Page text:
Best indoor cycling shoes to keep your feet cool during indoor efforts

A man wearing a pair of the best indoor cycling shoes, tightens up the velcro strap
(Image credit: Shimano)

The best indoor cycling shoes can enhance any indoor riding experience, though they may not spring to mind immediately when considering your kit list. In the Northern Hemisphere where winter is about to take its grip, the dry, warm convenient prospect of indoor cycling remains especially inviting.

There are various forms of indoor cycling, ranging from opting for one of the best turbo trainers or exercise bikes to investigating the cheapest Zwift setups. One thing that every cyclist will need to use any of these things is a pair of cycling shoes.

Indoor cycling presents a whole new set of challenges this is also true for your feet. The best cycling shoes will cope with the task admirably, of course, but indoor-specific cycling shoes are designed with a few added features that allow them to perform really well indoors. 

As you get into the peak of any indoor workout, it's going to get warm and it's going to get sweaty, an additional set of indoor-specific shoes should help keep your feet cooler and more comfortable, in addition to this using the second set of shoes indoors over the winter time may also keep your best road shoes in tip-top condition ready for the spring and summer. 

We test countless products in detail here at Cyclingngews and we all use indoor trainers regularly. We've put in the hours wearing a range of indoor cycling shoes to see what works best, so have a look at our pick of the best indoor cycling shoes and if you still need some help head to our how-to choose advice at the bottom of the page.

Best indoor cycling shoes available today

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Specialized S-Works Vent road shoes in black on a tree stump

(Image credit: Josh Croxton)
Best money-no-object indoor cycling shoes

Specifications

Sole: Carbon
Closure: Boa S3 dials
Cleat mount: 3-bolt

Reasons to buy

+
Immediately comfortable
+
Highly breathable
+
Lightweight at 281g (EU46)
+
Boa S3 dials are still the best around

Reasons to avoid

-
Tongue 'falls' outwards
-
Premium price

They may be a significant investment, but if you're taking your indoor training seriously, then a pair of S-Works Vent shoes are an excellent choice. Designed for hot summer riding, they're abundant with ventilation points (hence the name) and offer extremely high breathability. What's more, they're incredibly lightweight and immediately comfortable, so there's no breaking-in period to worry about, and you'll barely know you're wearing them.

The carbon outsole has a stiffness index rating of 13/15, putting them only behind Specialized's Ares and S-Works 7 shoes. It also features four cut-outs for ventilation, and following our Specialized S-Works Vent review last year, we came to the (albeit anecdotal) conclusion that they're most likely the best-ventilated shoes on the market. What's more, despite the slight difference in stiffness index, we found them to be plenty stiff to rival the S-Works 7 shoes in terms of power transfer.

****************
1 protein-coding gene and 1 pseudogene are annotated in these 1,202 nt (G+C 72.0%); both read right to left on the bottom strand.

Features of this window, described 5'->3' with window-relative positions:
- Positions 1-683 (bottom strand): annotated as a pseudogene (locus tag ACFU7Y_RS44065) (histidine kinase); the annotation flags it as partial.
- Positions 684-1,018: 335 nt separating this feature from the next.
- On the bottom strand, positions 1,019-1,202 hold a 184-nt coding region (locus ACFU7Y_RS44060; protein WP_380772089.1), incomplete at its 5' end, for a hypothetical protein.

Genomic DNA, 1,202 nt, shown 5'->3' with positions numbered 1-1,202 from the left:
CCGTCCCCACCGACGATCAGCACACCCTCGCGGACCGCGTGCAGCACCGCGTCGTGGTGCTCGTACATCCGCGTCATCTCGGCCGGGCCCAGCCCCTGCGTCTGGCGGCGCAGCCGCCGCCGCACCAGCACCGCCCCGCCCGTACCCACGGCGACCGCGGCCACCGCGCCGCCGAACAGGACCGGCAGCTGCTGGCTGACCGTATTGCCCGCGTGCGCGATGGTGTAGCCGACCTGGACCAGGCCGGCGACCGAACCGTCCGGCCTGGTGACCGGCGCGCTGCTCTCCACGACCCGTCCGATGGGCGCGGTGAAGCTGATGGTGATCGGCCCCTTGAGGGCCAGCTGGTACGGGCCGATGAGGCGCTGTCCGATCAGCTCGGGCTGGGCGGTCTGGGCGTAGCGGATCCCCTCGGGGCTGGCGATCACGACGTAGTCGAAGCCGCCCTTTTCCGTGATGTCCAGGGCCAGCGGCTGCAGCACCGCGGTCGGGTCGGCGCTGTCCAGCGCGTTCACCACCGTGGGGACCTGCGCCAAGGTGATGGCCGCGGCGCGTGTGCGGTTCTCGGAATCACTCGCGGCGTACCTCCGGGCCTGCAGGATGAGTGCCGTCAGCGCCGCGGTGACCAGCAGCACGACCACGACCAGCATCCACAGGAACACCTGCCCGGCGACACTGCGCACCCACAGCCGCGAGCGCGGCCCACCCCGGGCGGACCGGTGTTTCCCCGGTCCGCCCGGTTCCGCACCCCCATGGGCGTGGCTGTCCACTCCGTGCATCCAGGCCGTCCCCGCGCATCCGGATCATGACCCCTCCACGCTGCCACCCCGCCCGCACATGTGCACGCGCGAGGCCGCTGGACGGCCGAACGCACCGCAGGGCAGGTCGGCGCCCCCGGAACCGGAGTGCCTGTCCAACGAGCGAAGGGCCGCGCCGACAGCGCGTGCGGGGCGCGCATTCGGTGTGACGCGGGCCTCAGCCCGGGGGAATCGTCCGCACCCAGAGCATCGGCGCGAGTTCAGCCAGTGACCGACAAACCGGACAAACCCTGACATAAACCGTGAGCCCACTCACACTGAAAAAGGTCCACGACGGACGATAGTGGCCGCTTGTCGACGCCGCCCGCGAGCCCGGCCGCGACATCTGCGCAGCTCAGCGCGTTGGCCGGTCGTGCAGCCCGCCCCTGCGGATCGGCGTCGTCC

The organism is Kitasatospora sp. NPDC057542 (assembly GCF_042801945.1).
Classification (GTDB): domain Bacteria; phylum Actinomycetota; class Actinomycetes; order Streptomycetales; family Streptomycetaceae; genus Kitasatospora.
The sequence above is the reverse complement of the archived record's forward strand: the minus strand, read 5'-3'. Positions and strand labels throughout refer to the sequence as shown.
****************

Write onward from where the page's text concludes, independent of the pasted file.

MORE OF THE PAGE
Nike SuperRep Cycle indoor cycling shoe

(Image credit: Aaron Borrill)
Best indoor cycling shoes for spin class goers and Peloton users

Specifications

Sole: Nylon
Closure: Velcro
Cleat mount: 2-bolt, 3-bolt

Reasons to buy

+
Comfort
+
Compatible with 2- and 3-bolt cleat systems
+
Intriguing design
+
Ventilation and fit
+
Decent pricing considering brand cachet

Reasons to avoid

-
Sole lacks stiffness
-
Fabric upper prone to folding

Nike, known around the world for its sports footwear, saw an opportunity with the rising popularity of indoor cycling and responded with the SuperRep Cycle, an indoor-specific cycling shoe. This has now been superceded by the SuperRep cycle 2 model which improves breathability. 

While it appears Nike has targeted these shoes more towards spinning and Peloton class aficionados rather than the turbo trainer branch of indoor cycling, the shoes will accept two and three-bolt cleats and use what Nike calls "translucid mesh on the upper, coupled with a perforated sock liner and vents through the bottom of the plate to enable better airflow around the toes". There is also a triple heel stop for grip and to aid in walking off the bike which visually seems to take some style cues from Nike's football or soccer offerings. 

The trump card of the shoes, however, hinges more on its superlative levels of ventilation rather than outright performance. The shoes naturally feature a highly breathable, fabric mesh upper complete with venting channels in the sole. As far as performance goes there's no carbon-fibre outsole - instead, the SuperRep 2 uses a heat-moulded nylon plastic half-sole around the forefoot area to take care of power transfer. Torsional stiffness - as expected - is lacking somewhat and the heel area flexes from side to side when manipulated by hand.